KYL: I am going to abide by what became known as the rule of the gang of 14. After President Bush was elected in 2000, Democrats successfully filibustered or threatened to filibuster 12 judges on the circuit court of appeals that were nominated by President Bush, including Miguel Estrada, an extraordinarily fine individual. And that was beginning to get out of hand, and eventually 14 senators got together and said, look, we will not filibuster any judge except in extraordinary circumstances. And that's pretty much the way that it's been ever since then. And that's why I think both Chuck and I would agree that it is unlikely that there would be a filibuster, except if there is an extraordinary circumstance. I'm never going to take it off the table because of what the Democrats have achieved here, which is the possibility of a filibuster.
President Obama himself attempted to filibuster Justice Alito, who now sits on the Supreme Court. So if the president isn't going to take it off the table, I'm not going to take it off the table. But I think it can easily be avoided by appointing, frankly, the kind of person that Senator Schumer just mentioned, someone who is mainstream enough that with intellect and the application of good law can persuade colleagues to support his position or her position.
SCHUMER: And the only good news, I'd say, Jake, is I think that it's just about a certainty that the president will nominate someone in the mainstream, so the likelihood of a filibuster is tiny.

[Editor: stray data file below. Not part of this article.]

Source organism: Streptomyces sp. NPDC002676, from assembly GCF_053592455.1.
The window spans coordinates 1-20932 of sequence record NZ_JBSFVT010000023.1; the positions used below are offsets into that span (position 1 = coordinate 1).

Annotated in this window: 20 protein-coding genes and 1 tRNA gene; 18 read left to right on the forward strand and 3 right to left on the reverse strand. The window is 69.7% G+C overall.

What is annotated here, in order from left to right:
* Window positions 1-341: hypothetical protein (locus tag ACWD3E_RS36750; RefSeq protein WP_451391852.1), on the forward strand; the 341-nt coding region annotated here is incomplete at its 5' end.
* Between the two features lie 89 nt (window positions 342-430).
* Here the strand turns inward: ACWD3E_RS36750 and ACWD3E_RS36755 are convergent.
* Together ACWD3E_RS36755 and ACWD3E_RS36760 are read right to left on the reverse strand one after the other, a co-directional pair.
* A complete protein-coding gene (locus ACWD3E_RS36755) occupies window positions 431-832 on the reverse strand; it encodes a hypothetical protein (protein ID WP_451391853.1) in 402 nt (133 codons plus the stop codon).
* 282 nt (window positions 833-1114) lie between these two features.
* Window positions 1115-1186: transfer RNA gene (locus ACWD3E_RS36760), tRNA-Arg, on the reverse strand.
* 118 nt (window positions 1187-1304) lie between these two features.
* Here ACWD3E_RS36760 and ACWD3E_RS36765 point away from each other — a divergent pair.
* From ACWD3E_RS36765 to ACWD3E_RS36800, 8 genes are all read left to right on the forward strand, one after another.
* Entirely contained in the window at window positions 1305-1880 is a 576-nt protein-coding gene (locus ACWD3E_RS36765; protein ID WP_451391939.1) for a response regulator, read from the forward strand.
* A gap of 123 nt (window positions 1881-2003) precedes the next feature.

TAPPER: We only have a couple of minutes left, so I am going to exercise my prerogative against filibusters with you two, if you would, just bear with me and be very quick. I want to ask about a couple of international issues.
Senator Schumer, the Israeli newspaper "Yedioth Ahronot" quoted an anonymous confidante to President -- I'm sorry, to Prime Minister Netanyahu, calling President Obama quote, "the greatest disaster for Israel, a strategic disaster." I'm sure you have some constituents who share those views, and perhaps those concerns. Do you think that the White House has behaved towards Israel and the prime minister of Israel as you would want them to?
SCHUMER: Well, let me say this. I think everybody here in the United States, virtually everybody, and the vast majority of Israelis want peace. They're willing to accept a two-state solution. The best way to bring about that peace is let the two sides negotiate, and bring them together.
I think one of the problems we have faced in the Middle East is that too many of the Palestinians, they elected Hamas, sworn to Israel's destruction, don't really believe in peace. And I do believe that you have to let the two parties come together. If the United States imposes preconditions, particularly on the Palestinian and Arab side, they'll say, we won't come and negotiate.
TAPPER: Very quickly, Senator Kyl. You helped lead the cause of immigration reform in 2007. Senate Majority Leader Harry Reid said that he is going to bring up immigration reform. You said the other day in Yuma, Arizona, that Republicans will use the opportunity to filibuster. Are you going to help with the filibuster of immigration reform?